Bureaucracy Versus Democracy

By Prabhakar Kulkarni

Bureaucracy has let down PM Modi every time he came with ideas of national interest

In Indian democracy the bureaucracy is a British legacy. Bureaucrats at all levels seem have self-esteem and they behave in a manner that does not suit to any democracy. The bureaucracy was so far blamed for delay and corruption in all government and semi-government departments. But the demonetization has added the banking bureaucracy in the list.

Common citizens in India are facing post-demonetization crisis. The new currency notes required for distribution are not duly supplied through banking network. Or alternatively banking bureaucracy has failed to act in a manner expected by both the RBI and the respective director boards. A senior retired bureaucrat Madhav Godbole has commented that the bureaucracy has let down the Prime Minister Modi who has introduced the new system in national interest. Why and how the Indian bureaucracy has failed to deliver the results?

The banking bureaucracy sidetracked the guidelines and diverted new currency notes to help those who have black money or those who are related to officials and employees. Raids in various parts of the country have disclosed large quantum of new currency notes in lakhs and crores while common consumers are waiting in queues only for Rs. 2 thousands. Money to be inserted in ATMs was also diverted and creditors who have credit balance could not withdraw any amount through most of the ATMs. As the bulk amounts are exchanged on commission basis, the banking bureaucracy is added in the list of the systemic corruption.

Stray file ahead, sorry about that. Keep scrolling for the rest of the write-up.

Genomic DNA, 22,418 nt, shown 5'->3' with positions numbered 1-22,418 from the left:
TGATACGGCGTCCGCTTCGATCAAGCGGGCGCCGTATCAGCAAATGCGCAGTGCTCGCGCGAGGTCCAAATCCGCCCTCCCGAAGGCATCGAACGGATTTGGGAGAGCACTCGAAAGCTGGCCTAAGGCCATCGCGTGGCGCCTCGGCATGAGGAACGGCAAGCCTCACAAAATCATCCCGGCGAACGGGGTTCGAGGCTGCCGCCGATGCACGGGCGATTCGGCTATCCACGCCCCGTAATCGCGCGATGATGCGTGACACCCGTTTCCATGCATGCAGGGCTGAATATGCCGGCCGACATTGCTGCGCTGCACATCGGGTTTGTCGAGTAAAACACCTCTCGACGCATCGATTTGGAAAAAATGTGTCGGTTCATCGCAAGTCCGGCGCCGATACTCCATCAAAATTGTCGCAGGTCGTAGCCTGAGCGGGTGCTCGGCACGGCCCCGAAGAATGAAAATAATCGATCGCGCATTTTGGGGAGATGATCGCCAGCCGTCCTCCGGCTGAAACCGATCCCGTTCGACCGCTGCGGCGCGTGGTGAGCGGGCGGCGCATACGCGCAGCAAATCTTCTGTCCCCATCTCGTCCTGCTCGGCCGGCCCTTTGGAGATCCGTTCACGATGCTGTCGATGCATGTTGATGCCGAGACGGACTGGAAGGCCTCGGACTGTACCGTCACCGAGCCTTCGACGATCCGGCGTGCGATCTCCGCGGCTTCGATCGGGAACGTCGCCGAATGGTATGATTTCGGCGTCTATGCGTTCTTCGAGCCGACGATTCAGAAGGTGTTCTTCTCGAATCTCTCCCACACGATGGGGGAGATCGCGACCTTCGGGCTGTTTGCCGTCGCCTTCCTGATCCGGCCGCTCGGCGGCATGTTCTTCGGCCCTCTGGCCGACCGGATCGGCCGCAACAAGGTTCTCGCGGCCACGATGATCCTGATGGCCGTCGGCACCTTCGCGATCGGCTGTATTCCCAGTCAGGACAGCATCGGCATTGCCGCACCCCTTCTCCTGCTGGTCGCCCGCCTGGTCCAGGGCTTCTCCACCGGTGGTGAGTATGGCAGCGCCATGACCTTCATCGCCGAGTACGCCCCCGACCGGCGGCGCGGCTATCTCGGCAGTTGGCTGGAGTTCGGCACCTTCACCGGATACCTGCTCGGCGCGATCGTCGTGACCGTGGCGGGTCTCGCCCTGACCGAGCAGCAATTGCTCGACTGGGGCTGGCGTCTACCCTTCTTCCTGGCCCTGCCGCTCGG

The unity of officials and bank employees who come on roads and declared strikes periodically is keeping ‘mum’ on this systemic corruption. Two office bearers of banks’ employees and  national unions were asked by email to comment on following points raised in a financial daily’s editorial-

One way to do the transaction would be for the middleman to exchange all the old cash for new. Since new cash is in short supply and official withdrawals are capped by fiat, we are forced to conclude that bank officials are colluding in alternate market for personal gain. Next, once bulk new cash comes into the alternative system, the parallel banker is free to lend it out at a premium after covering his conversion cost and the 6-8 percent premium he has promised the original ‘lender’ and carry on business for a whole year, after which the loop can be closed. On November 8, this seemed impossible, but a month and a half later, the improbable has been proved to be true.’

But the two did not reply.

The nationalized and private banks are equally blamed for the chaos. These banks were so far considered fool-proof and ideal. One officer of the Sarswat co-operative bank has once said that they are striving so hard that their bank would soon achieve the status of a nationalized bank indicating high status of the nationalized banks. But waiving off defaulters’ big loans has already been a matter of criticism against these banks. Under what rule the RBI has authorized these banks to waive off loans needs to be clarified. Because for farmers’ loan waiver the demand needs to be sanctioned by the Union government and banks are not waiving their loans despite the critical conditions farmers face due to drought and other difficulties.

Demonetization aims at eradication of corruption. But the corrupt in the bureaucracy have not yielded to the new means and methods. They have found a way out by demanding money in new currency and in the form of gold. The anti-corruption raids in various parts have disclosed the new ‘modus operandi.’ Both the urban and rural areas are hard-pressed by the systemic corruption. Digitization and e-governance have not eradicated the normal corruption. On the contrary, the corruption cost is increased.